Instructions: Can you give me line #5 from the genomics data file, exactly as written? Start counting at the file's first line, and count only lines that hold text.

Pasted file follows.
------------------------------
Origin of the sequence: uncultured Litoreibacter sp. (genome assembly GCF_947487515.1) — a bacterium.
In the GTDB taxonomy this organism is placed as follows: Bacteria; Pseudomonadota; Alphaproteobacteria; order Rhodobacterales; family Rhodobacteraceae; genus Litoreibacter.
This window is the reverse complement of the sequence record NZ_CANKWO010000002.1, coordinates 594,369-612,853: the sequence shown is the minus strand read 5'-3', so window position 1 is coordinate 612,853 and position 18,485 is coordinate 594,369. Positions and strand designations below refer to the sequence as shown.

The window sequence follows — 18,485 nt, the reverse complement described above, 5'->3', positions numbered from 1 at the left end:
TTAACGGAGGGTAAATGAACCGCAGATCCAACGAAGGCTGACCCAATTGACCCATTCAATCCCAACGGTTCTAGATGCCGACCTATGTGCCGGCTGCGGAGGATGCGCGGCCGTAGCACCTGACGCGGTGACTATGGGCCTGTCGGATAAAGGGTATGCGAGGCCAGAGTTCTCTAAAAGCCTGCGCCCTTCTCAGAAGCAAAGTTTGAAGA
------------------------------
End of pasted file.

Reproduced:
TTAACGGAGGGTAAATGAACCGCAGATCCAACGAAGGCTGACCCAATTGACCCATTCAATCCCAACGGTTCTAGATGCCGACCTATGTGCCGGCTGCGGAGGATGCGCGGCCGTAGCACCTGACGCGGTGACTATGGGCCTGTCGGATAAAGGGTATGCGAGGCCAGAGTTCTCTAAAAGCCTGCGCCCTTCTCAGAAGCAAAGTTTGAAGA